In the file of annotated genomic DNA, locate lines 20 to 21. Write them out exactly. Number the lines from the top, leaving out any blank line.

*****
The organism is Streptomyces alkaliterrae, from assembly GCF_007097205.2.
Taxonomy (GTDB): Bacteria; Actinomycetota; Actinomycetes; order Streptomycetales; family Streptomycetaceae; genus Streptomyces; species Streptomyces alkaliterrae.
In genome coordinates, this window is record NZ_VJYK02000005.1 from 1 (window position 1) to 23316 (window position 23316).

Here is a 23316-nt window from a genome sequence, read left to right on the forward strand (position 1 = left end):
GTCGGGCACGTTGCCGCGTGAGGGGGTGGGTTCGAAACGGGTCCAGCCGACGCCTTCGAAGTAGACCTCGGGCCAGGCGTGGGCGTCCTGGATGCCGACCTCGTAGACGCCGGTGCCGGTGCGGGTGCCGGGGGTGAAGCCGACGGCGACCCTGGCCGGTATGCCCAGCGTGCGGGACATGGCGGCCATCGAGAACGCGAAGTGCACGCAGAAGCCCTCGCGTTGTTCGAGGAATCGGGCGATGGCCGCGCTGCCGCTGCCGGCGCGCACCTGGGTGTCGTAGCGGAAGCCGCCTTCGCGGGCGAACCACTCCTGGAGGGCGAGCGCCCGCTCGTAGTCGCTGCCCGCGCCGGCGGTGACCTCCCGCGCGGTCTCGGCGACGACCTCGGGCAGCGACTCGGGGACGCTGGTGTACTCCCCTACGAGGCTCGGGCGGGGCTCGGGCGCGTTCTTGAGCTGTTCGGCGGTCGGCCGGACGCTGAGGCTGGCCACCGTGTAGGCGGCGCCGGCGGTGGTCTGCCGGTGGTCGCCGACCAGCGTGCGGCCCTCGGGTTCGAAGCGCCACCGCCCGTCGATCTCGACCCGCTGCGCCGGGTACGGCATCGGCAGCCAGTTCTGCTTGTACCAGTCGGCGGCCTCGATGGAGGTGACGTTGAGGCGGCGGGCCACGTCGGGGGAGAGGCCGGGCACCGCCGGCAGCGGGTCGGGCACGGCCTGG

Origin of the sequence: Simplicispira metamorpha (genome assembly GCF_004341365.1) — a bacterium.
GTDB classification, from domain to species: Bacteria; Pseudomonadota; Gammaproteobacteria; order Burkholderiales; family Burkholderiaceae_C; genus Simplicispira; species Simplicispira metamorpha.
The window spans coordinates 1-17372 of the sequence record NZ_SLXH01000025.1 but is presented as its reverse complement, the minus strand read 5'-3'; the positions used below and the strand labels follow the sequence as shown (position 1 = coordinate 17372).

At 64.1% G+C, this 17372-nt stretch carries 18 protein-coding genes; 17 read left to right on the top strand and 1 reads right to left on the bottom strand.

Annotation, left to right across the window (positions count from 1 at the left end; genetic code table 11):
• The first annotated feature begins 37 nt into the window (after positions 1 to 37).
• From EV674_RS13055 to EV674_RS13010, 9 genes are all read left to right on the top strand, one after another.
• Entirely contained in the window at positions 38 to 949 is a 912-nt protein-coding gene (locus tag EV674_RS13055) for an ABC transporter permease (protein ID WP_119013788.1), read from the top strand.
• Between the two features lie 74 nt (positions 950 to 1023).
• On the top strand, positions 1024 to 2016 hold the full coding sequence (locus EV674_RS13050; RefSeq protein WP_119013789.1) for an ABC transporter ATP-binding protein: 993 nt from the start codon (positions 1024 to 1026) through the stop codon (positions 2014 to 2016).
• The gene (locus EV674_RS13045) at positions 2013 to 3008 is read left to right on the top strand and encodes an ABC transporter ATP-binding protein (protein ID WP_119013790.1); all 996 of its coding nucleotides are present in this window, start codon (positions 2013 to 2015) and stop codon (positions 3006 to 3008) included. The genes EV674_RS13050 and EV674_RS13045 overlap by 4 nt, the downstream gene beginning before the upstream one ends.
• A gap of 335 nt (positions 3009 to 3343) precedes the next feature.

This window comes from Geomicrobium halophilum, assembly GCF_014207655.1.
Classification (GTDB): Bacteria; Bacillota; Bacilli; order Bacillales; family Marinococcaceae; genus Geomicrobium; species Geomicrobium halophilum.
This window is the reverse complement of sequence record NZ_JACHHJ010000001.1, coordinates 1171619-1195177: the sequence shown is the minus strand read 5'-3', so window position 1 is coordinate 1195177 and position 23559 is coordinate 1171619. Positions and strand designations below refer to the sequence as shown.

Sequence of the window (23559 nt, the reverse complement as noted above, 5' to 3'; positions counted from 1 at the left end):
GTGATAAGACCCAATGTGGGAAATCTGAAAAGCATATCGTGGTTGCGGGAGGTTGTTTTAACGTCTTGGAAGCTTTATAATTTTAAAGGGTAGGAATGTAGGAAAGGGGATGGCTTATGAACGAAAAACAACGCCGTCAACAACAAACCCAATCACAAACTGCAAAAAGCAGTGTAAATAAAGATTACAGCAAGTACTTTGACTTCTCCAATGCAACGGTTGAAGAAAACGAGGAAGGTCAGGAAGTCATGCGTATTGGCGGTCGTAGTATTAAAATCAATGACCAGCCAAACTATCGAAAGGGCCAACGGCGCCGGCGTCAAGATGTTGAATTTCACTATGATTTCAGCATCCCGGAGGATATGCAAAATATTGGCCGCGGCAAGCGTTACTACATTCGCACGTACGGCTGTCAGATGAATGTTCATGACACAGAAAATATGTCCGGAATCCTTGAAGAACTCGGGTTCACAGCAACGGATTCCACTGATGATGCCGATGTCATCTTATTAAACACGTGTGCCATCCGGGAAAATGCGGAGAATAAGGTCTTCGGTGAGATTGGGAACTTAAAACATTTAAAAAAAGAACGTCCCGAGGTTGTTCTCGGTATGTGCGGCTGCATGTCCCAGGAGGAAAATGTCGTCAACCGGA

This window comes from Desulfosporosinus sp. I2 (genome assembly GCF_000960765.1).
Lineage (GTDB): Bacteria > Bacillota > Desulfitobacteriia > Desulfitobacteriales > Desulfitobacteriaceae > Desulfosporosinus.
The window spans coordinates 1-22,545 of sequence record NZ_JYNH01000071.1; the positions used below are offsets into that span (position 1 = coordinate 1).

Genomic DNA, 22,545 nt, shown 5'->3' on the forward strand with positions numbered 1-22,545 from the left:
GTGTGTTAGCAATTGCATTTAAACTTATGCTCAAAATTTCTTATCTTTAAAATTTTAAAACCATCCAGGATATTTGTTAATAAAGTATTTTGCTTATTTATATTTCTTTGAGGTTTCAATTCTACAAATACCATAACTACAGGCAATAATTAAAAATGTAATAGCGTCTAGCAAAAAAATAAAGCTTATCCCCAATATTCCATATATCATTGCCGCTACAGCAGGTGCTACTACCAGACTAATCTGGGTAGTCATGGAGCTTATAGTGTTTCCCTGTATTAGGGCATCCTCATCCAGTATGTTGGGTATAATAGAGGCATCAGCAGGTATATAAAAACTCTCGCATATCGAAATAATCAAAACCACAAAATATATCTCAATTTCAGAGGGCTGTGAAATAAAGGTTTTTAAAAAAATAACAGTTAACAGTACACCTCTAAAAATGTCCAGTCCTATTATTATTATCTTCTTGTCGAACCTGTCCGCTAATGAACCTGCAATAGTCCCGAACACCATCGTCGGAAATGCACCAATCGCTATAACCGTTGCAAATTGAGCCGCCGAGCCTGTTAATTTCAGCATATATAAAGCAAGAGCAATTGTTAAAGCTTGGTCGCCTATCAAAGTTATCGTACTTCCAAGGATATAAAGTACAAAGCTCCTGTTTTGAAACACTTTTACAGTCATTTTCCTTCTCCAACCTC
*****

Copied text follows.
This window is the reverse complement of sequence record NZ_JACHHJ010000001.1, coordinates 1171619-1195177: the sequence shown is the minus strand read 5'-3', so window position 1 is coordinate 1195177 and position 23559 is coordinate 1171619. Positions and strand designations below refer to the sequence as shown.

Sequence of the window (23559 nt, the reverse complement as noted above, 5' to 3'; positions counted from 1 at the left end):